Last November Foreign Affairs, the prestigious journal of the Council on Foreign Relations, published a review of The Pinochet File: A Declassified Dossier on Atrocity and Accountability, a new book by Peter Kornbluh, director of the National Security Archive’s Chile Documentation Project. Written by the council’s chief Latin America expert, Kenneth Maxwell, the review upset two former statesmen who figure prominently in the book and who also happen to be influential actors at the council: Henry Kissinger and his longtime associate William Rogers. In May, after an acrimonious exchange between Rogers and Maxwell in Foreign Affairs–an exchange that Maxwell insists was abruptly curtailed as a result of pressure from Kissinger and Rogers–Maxwell resigned in protest from the council. His departure raises questions about intellectual freedom at the council; about editorial independence at Foreign Affairs, where Maxwell spent eleven years as Western Hemisphere book reviewer; and about Kissinger’s and Rogers’s influence on the nation’s pre-eminent foreign policy think tank.
Maxwell’s review, “The Other 9/11: The United States and Chile, 1973,” was not a slashing polemic but a measured essay on American intervention in Chile in the 1970s. Maxwell expressed certain reservations about The Pinochet File, yet acknowledged that Kornbluh had assembled a dossier that “significantly amplifies” our historical knowledge of the campaign against President Salvador Allende, who was overthrown by a military coup on September 11, 1973. Halfway through the essay, the reviewer directed his ire at the Nixon-era policy-makers–Kissinger chiefly among them–who contributed to Allende’s demise: “What is truly remarkable,” Maxwell noted, “is the effort–the resources committed, the risks taken, and the skullduggery employed–to bring a Latin American democracy down, and the meager efforts since to build democracy back up. Left to their own devices, the Chileans might just have found the good sense to resolve their own deep-seated problems. Allende might have fallen by his own weight, victim of his own incompetence, and not become a tragic martyr to a lost cause.”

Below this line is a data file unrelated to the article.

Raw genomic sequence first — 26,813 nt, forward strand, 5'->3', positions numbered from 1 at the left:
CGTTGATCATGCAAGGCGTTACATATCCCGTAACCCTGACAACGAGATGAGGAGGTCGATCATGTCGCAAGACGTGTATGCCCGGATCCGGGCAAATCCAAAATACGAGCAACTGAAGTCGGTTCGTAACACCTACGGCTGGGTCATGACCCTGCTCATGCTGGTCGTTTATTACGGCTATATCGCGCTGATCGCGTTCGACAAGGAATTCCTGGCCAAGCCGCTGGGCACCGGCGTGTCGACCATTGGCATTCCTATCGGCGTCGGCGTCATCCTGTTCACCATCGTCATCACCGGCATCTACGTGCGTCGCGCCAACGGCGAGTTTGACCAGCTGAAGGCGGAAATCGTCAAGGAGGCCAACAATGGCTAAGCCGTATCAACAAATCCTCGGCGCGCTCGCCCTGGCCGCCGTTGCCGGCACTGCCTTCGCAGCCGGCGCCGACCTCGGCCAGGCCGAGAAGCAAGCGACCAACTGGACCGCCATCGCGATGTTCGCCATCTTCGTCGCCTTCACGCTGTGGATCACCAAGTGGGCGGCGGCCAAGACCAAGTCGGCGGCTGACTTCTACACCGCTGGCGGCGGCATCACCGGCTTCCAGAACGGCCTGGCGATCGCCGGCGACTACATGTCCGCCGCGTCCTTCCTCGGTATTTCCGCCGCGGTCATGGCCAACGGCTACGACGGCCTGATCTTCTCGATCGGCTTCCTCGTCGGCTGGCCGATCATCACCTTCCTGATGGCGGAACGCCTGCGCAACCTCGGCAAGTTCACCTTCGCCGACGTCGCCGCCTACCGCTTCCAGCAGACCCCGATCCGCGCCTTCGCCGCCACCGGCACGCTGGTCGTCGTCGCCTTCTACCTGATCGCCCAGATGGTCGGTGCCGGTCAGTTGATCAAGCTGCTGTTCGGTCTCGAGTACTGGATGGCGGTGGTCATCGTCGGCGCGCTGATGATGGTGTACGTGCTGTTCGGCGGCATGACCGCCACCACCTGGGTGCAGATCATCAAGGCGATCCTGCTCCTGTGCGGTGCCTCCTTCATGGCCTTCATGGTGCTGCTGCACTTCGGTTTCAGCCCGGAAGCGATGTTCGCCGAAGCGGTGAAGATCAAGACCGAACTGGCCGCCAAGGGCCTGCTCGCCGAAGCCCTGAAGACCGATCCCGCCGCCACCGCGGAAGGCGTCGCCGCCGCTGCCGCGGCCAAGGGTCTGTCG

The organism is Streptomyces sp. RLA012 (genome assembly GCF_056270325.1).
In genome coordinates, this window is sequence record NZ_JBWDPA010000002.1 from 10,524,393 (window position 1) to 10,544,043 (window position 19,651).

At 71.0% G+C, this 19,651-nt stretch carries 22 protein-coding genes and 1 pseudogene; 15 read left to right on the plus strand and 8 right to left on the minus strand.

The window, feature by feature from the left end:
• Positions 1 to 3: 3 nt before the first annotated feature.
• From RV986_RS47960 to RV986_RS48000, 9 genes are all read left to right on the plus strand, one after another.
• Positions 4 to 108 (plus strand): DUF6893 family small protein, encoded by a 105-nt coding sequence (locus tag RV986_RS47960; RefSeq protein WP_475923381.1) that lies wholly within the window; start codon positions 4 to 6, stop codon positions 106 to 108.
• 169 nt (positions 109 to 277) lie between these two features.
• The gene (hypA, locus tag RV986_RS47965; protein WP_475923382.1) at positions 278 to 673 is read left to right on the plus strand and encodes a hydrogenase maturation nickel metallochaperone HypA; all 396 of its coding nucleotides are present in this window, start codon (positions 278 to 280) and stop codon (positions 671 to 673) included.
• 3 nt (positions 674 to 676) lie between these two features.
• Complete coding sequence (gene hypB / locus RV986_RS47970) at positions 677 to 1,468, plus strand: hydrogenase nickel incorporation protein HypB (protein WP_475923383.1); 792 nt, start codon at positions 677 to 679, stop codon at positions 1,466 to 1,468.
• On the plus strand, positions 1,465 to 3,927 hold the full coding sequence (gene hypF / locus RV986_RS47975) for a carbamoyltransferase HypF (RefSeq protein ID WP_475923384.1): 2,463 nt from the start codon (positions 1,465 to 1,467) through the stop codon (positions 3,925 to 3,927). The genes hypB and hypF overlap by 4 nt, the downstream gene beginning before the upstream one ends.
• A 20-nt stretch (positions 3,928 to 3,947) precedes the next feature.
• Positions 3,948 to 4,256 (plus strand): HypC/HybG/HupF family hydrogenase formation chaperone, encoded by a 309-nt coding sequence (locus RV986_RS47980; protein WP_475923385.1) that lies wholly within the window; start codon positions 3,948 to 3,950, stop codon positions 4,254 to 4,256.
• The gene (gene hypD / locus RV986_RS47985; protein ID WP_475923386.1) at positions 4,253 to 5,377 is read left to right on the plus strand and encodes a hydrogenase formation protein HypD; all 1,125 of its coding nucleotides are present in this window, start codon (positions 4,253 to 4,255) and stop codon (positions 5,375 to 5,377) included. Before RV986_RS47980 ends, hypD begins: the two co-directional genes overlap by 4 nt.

Maxwell’s essay prompted a smoldering letter to the editor from Rogers, who worked under Kissinger at the State Department from 1974 to 1977 and is currently vice chair of Kissinger Associates. “The myth that the United States toppled President Salvador Allende of Chile in 1973 lives,” Rogers proclaimed in the January/February issue. “There is…no smoking gun. Yet the myth persists. It is lovingly nurtured by the Latin American left and refreshed from time to time by contributions to the literature like Peter Kornbluh’s The Pinochet File and Kenneth Maxwell’s review of that book.”